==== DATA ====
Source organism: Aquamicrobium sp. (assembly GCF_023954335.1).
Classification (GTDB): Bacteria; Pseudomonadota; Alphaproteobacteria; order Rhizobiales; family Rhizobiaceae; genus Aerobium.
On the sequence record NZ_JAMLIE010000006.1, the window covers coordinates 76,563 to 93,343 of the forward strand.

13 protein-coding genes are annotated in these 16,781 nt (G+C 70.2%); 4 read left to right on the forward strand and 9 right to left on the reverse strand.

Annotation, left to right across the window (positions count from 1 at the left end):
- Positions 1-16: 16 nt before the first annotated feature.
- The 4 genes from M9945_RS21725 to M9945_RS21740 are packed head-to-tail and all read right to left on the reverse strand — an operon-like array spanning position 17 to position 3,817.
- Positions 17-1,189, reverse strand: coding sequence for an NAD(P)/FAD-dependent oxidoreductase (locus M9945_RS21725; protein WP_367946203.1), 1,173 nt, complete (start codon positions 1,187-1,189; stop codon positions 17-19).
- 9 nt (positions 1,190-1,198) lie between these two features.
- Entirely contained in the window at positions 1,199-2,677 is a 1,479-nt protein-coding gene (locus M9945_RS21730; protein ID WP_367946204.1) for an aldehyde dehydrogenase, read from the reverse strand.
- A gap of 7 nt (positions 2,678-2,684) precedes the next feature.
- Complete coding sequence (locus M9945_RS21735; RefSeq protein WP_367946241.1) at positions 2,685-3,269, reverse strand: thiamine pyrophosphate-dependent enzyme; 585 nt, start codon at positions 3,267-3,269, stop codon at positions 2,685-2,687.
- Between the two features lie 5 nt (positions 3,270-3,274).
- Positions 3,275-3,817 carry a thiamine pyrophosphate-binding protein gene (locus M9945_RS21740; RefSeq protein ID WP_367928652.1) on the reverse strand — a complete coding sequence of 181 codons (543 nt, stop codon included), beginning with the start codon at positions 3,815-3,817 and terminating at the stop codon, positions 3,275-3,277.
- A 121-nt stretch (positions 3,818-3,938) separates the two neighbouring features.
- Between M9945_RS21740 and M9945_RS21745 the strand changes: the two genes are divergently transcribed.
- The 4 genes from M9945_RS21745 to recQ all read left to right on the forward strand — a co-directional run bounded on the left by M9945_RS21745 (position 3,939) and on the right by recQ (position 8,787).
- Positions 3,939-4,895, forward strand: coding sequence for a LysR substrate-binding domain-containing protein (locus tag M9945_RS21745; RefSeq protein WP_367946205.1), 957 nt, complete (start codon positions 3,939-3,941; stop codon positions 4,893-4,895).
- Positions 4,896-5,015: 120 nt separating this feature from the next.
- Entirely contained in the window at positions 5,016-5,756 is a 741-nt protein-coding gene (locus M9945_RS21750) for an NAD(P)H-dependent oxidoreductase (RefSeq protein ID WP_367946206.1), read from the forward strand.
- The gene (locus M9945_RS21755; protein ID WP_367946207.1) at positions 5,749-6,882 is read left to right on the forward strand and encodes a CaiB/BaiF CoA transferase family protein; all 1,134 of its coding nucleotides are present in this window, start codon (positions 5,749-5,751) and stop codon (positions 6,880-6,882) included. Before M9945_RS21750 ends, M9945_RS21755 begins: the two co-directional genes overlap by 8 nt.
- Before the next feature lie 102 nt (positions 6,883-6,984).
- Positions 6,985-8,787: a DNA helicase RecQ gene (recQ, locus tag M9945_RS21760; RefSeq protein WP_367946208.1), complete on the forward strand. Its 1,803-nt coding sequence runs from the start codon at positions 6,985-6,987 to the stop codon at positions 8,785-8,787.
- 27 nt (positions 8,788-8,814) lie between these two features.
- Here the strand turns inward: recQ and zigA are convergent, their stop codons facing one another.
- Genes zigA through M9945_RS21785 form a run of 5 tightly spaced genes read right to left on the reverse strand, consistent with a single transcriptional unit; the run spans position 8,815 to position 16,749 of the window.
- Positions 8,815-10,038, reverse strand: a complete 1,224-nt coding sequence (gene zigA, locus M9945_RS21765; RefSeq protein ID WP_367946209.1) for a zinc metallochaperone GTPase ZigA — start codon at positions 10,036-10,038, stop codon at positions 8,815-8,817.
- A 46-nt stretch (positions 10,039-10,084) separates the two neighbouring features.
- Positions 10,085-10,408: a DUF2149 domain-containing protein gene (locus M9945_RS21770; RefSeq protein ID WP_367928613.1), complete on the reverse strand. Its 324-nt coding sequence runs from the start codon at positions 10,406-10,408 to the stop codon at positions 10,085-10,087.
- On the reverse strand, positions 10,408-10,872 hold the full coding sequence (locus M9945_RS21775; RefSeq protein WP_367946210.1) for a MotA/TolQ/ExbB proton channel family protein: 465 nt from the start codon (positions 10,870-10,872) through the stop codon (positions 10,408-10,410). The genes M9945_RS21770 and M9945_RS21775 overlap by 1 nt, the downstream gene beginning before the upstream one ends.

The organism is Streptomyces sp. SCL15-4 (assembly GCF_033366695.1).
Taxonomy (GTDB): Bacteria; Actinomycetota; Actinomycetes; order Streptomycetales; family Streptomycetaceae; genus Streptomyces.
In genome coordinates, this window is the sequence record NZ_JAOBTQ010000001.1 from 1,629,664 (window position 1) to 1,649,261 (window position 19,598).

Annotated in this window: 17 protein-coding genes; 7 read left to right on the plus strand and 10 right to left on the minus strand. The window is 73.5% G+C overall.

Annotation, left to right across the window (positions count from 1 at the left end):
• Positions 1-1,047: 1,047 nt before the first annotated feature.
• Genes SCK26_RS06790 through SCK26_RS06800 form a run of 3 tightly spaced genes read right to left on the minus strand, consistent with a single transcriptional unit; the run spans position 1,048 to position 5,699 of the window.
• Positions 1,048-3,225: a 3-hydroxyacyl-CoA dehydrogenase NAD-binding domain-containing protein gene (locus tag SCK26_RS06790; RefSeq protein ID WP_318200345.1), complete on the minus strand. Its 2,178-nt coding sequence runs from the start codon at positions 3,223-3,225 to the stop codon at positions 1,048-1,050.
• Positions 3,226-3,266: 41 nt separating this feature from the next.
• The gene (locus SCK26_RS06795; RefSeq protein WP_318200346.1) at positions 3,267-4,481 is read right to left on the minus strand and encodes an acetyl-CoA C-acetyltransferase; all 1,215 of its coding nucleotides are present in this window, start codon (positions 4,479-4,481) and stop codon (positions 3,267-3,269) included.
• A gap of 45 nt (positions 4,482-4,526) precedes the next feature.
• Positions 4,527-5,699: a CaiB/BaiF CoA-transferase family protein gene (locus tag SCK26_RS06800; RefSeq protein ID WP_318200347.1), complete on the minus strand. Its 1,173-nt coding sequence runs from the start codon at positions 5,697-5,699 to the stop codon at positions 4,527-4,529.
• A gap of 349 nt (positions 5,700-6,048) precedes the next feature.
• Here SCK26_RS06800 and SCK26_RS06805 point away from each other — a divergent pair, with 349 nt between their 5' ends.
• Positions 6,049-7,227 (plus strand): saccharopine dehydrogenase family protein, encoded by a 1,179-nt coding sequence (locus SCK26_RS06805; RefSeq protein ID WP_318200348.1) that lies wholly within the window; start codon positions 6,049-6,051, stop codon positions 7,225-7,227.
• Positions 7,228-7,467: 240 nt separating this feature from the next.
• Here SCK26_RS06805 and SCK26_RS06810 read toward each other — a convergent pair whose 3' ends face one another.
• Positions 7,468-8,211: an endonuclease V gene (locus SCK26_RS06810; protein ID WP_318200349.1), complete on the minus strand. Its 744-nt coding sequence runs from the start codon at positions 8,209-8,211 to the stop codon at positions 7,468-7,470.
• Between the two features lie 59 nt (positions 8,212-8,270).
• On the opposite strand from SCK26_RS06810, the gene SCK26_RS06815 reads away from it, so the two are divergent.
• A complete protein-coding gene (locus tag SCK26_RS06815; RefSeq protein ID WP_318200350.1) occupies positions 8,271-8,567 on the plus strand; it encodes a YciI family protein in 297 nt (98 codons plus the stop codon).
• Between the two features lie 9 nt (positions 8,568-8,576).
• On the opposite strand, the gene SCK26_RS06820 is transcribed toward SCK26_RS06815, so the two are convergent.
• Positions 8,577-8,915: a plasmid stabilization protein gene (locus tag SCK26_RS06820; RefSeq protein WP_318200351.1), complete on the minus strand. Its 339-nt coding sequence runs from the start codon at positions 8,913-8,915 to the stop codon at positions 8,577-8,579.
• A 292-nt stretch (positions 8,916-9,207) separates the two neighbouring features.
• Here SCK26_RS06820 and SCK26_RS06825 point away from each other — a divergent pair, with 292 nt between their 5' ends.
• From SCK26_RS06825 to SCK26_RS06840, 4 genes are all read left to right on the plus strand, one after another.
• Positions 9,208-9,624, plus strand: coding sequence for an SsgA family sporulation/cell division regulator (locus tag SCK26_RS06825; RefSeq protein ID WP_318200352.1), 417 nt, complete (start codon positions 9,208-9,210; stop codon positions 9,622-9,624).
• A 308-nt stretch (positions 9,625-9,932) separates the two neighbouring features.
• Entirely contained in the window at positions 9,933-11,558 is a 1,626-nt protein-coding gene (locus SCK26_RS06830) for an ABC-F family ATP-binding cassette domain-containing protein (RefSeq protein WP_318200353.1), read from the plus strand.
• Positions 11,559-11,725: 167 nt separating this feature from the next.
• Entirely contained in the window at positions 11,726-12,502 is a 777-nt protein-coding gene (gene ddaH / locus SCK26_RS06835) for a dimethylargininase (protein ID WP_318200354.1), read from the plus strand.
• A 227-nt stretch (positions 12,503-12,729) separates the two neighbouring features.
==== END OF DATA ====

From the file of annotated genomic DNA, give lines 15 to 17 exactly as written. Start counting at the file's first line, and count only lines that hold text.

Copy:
- A 121-nt stretch (positions 3,818-3,938) separates the two neighbouring features.
- Between M9945_RS21740 and M9945_RS21745 the strand changes: the two genes are divergently transcribed.
- The 4 genes from M9945_RS21745 to recQ all read left to right on the forward strand — a co-directional run bounded on the left by M9945_RS21745 (position 3,939) and on the right by recQ (position 8,787).